The GeForce 9800 GX2 wins the first two resolutions, proving that the concept of super-fast monolithic GPUs has nearly exhausted its potential. The senior model of the new series should be given credit for delivering similar minimum speed but that’s the only achievement of the GeForce GTX 280 in this test. Its average frame rate is not very high. For example, it is 13% slower than the Radeon HD 4870 at 1920x1200 notwithstanding having two times the latter’s amount of memory and raster back-ends.
The GeForce GTX 260 is comparable to the cheaper Radeon HD 4850 in average frame rate but has a higher minimum of speed than the same-price Radeon HD 4870. It doesn’t make the game more enjoyable though, because the frame rate bottoms out to an uncomfortable 20fps and lower.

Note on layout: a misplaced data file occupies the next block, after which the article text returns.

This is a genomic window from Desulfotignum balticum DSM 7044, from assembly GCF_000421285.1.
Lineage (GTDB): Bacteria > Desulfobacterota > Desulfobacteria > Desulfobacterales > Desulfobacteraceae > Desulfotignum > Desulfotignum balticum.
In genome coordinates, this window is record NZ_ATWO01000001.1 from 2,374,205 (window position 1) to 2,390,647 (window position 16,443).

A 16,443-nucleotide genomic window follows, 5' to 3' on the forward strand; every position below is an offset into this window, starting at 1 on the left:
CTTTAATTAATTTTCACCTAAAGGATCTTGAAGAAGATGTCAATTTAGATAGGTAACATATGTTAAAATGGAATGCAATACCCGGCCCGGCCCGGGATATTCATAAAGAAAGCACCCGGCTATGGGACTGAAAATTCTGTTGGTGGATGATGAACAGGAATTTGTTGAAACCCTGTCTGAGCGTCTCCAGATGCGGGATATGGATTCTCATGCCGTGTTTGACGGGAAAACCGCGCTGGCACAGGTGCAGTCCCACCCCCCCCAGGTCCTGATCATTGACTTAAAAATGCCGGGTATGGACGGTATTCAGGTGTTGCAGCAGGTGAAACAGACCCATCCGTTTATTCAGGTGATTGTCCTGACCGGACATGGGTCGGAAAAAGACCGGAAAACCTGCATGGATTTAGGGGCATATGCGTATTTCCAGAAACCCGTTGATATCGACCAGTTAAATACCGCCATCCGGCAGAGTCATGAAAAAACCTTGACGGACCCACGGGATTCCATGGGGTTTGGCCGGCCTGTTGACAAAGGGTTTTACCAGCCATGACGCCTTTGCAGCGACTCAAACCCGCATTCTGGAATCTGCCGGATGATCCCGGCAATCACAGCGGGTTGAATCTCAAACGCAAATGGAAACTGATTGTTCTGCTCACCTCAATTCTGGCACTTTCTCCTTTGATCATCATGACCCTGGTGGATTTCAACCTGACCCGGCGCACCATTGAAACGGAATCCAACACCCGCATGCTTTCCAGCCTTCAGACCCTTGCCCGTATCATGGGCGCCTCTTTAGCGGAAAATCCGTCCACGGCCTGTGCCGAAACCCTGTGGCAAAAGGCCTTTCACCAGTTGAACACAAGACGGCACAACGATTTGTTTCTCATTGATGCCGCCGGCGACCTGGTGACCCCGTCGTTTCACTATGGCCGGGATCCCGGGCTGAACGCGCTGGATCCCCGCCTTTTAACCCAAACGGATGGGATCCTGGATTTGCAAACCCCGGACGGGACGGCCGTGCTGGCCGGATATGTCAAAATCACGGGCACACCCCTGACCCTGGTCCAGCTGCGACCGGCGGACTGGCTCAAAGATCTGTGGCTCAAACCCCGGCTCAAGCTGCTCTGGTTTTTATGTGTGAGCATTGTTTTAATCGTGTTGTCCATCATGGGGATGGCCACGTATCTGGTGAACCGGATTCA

Call of Duty 4: Modern Warfare
The GeForce GTX 200 series is no winner in Call of Duty 4, either. The GeForce 9800 GX2 is about as fast as the new cards at 1280x1024 but leaves them behind at the higher resolutions.
Quite disappointingly, the GTX 280 falls behind the HD 4870 at 1600x1200. Having a 512-bit memory bus and 32 raster back-ends, the GeForce GTX 280 should feel more confident at high display modes but it does not. The senior model is 17-18% slower than the Radeon HD 4870 at 1920x1200 and comparable to the Radeon HD 4850 which costs a mere $199!
The results of the GeForce GTX 260 are surprising. It is about as fast as the $199 Radeon HD 4850 in two out of the three display modes and doesn’t compete with the senior Radeon that is equipped with GDDR5 memory. Nvidia’s solution has a higher bottom speed, yet the Radeon HD 4850 delivers a comfortable frame rate in every resolution, too.